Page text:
A Vermont high school girls’ basketball team that withdrew from a tournament in February after refusing to play against a team that had a transgender player is no longer able to participate in future Vermont Principals’ Association activities and tournaments, the group said in a news release March 13.
VPA, the state’s governing body for school sports, sent a letter to the Mid Vermont Christian School on March 13 saying the school’s forfeiture, and stated rationale for forfeiting, did “not meet the expectations” of the organization’s policies after MVCS forfeited the February 21 game.
“Thus, Mid Vermont Christian school is ineligible to participate in VPA activities going forward,” the letter said.
In a March 14 statement, MVCS said it plans to appeal the decision.
“Mid Vermont Christian school is disappointed with the decision of the VPA Executive Council to ban us from participation in all VPA activities. We intend to appeal the decision,” the head of school at MVCS, Vicky Fogg, said in an email. “Canceling our membership is not a solution and does nothing to deal with the very real issue of safety and fairness facing women’s sports in our beloved state. We urge the VPA to reconsider its policies, and balance the rights of every athlete in the state.”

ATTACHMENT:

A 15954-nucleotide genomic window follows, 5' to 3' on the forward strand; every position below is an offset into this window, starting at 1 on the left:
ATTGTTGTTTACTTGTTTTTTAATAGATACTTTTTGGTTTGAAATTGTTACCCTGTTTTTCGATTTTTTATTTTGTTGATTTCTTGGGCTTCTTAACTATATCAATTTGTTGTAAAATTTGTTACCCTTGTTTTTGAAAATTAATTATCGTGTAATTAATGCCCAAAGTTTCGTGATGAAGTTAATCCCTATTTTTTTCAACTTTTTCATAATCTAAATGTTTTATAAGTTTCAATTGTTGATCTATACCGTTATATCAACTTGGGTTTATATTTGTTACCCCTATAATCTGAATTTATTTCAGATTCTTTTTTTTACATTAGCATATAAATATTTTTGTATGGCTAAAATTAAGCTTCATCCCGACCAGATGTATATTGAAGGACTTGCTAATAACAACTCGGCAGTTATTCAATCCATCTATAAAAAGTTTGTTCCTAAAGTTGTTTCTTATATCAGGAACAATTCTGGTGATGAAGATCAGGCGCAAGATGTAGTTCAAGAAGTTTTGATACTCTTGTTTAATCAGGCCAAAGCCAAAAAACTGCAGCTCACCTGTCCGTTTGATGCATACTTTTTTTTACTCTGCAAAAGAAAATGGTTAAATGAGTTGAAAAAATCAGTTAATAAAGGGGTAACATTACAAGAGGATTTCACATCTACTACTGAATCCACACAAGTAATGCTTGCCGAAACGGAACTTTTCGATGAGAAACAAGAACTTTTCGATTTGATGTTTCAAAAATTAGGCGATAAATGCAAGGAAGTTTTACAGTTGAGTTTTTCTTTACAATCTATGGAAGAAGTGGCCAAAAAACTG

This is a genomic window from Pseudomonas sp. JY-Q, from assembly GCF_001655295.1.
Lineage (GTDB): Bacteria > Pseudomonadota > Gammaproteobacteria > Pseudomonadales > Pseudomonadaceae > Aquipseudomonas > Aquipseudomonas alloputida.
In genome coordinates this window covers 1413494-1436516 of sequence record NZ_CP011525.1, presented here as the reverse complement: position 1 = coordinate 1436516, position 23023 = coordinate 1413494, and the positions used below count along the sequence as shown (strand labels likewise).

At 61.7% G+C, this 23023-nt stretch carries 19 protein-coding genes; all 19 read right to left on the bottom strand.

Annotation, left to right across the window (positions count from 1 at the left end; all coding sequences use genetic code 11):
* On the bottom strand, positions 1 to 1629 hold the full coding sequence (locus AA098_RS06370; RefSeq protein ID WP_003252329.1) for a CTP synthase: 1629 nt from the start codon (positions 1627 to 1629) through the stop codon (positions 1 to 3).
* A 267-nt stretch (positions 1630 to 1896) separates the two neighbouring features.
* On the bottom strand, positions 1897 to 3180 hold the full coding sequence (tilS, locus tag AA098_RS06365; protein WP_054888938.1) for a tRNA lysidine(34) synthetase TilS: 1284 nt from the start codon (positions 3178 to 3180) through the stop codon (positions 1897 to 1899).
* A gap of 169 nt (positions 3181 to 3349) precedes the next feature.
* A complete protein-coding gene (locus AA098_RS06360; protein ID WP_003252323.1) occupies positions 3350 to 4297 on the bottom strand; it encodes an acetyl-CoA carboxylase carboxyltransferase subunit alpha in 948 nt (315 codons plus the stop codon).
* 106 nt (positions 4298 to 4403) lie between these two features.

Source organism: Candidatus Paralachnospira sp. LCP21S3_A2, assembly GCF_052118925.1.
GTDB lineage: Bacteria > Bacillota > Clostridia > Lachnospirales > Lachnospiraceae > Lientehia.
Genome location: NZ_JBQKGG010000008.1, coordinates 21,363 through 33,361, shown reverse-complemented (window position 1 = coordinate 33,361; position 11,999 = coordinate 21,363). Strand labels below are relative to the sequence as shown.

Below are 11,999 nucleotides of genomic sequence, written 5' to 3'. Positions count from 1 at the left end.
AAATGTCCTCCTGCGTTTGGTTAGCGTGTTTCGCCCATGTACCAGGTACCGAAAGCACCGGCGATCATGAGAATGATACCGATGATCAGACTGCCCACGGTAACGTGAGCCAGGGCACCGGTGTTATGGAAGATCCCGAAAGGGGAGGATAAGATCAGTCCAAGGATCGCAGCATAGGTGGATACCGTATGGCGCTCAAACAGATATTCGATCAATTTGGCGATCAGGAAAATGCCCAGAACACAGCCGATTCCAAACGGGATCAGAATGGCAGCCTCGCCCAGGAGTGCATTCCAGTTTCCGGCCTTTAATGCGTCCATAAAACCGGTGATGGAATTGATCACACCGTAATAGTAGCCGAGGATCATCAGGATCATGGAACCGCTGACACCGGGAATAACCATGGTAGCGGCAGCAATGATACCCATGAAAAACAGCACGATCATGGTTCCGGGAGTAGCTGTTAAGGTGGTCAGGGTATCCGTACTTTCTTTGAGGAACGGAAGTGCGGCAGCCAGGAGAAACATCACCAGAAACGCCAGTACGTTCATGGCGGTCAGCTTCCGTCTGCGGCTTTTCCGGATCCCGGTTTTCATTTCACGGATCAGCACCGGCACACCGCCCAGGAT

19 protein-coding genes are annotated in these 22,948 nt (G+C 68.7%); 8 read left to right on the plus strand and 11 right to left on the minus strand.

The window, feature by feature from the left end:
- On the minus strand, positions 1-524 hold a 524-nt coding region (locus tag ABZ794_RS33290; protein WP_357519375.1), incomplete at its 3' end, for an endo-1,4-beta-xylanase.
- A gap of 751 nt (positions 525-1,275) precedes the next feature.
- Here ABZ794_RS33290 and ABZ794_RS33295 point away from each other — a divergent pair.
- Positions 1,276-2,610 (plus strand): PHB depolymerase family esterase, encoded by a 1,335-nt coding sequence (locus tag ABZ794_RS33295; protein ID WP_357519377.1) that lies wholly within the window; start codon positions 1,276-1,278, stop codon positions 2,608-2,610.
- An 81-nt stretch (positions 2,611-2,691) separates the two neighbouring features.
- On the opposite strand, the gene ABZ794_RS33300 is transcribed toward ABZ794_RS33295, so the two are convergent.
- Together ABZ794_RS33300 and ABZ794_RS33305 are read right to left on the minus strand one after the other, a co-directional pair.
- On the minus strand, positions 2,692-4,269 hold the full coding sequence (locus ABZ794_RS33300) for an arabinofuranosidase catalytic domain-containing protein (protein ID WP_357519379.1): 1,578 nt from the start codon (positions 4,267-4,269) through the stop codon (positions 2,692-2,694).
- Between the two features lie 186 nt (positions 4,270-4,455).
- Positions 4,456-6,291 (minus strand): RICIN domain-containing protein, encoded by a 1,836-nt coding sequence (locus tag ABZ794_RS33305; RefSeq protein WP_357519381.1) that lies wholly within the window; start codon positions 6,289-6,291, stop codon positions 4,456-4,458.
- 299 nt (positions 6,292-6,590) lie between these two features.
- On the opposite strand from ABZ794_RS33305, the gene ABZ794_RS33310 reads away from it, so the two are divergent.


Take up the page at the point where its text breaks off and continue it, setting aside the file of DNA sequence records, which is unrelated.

A 2017 report in the journal Sports Medicine that reviewed several related studies found “no direct or consistent research” on trans people having an athletic advantage over their cisgender peers, and critics say the recent surge in anti-trans rhetoric and legislation adds to the discrimination that trans people – particularly trans youth – face.
VPA said its executive council held a meeting March 13 to discuss the forfeited game and came to “an immediate determination of ineligibility for Mid Vermont Christian in VPA sanctioned activities and tournaments going forward.” The news release cites the letter VPA sent to MVCS.
MVCS was set to play against Long Trail School in February, but MVCS forfeited the game due to a transgender player on Long Trail’s roster, the head of school at MVCS, Fogg previously told CNN.
“We withdrew from the tournament because we believe playing against an opponent with a biological male jeopardizes the fairness of the game and the safety of our players,” Fogg previously said. “Allowing biological males to participate in women’s sports sets a bad precedent for the future of women’s sports in general.”
CNN has repeatedly reached out to Long Trail for comment.
In its March 13 release, VPA said it “reiterates its ongoing support of transgender student-athletes as not only a part of building an inclusive community for each student to grow and thrive, but also as a clear expectation by Vermont state law(s) in the Agency of Education Best Practices, and in VPA Policy regarding transgender student athletes.”
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